VPN-enabled advance fee fraud

Andrew G. Watters andrew at raellic.com
Sun Mar 20 04:23:32 UTC 2022

Nutshell version: a group of criminals who appear to be in Mexico have 
created an entire fake law firm and deal flow in the U.S., with 
Photoshopped notary seals and wire instructions.  They reportedly use 
ExpressVPN-- the owner of the IP block used by the suspects states that 
it leased the IP block to ExpressVPN under a Letter of Authorization.

The suspects make money by causing victims to wire advance fees to 
Mexico as part of selling their timeshares, and possibly other 
transactions.  My client has lost $70k or so thus far.  He has received 
legit-looking documents, but upon even a cursory electronic inspection 
they are obvious forgeries.  So this gang is savvy enough to steal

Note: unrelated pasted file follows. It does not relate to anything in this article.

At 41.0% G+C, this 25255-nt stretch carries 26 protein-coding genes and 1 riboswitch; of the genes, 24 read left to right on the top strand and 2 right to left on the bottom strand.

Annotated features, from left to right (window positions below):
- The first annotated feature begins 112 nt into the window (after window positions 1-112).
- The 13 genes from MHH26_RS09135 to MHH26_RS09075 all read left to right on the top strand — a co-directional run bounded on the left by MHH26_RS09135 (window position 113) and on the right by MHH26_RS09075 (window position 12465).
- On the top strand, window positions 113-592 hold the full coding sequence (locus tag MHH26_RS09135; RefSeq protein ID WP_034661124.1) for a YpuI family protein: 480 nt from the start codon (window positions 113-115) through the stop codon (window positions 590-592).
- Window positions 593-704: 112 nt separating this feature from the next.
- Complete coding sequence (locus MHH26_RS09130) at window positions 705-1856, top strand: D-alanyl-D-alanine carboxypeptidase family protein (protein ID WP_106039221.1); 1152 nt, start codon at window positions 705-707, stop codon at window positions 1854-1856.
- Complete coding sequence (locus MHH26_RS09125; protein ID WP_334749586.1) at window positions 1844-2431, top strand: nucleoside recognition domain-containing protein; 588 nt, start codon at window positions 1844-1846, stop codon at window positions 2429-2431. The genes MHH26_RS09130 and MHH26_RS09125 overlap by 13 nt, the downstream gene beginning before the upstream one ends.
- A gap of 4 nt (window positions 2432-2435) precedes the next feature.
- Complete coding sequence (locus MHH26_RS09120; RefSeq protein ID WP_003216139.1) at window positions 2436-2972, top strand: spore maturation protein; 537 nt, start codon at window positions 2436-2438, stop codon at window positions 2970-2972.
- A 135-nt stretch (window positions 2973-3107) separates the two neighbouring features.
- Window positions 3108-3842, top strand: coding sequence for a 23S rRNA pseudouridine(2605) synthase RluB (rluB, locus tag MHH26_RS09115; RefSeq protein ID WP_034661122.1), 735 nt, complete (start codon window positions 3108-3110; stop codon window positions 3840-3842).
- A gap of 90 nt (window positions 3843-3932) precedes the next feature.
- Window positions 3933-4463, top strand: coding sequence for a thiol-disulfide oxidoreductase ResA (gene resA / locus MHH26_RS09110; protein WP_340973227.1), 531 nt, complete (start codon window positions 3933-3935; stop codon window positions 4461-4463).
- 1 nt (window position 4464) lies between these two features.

money, but really reckless as well, which may explain why they are 
risking clicking on my links as well.  I spoke with the lawyer who they 
are impersonating, and it was news to him that he is in New York City 
running a law firm considering that he retired in another state many 
years ago.

So the suspects are offshore and I'm not sure what I can do.  But I 
would still rather have their IP addresses than nothing.  Can I have a 
recommendation on the best way to pursue user data from VPN providers 
such as ExpressVPN?  I already sent in a notice to preserve logs for the 
involved ASN, and I'm headed to Federal court in the next few days to 
see if I have a chance to get even some of the victim's money back-- or 
at least an injunction shutting down the suspects' online presence.  Any 
tips on getting VPN user data (or best practices in this type of 
situation) would be greatly appreciated.


Andrew Watters

Andrew G. Watters
Rællic Systems
andrew at raellic.com
+1 (415) 261-8527

More information about the NANOG mailing list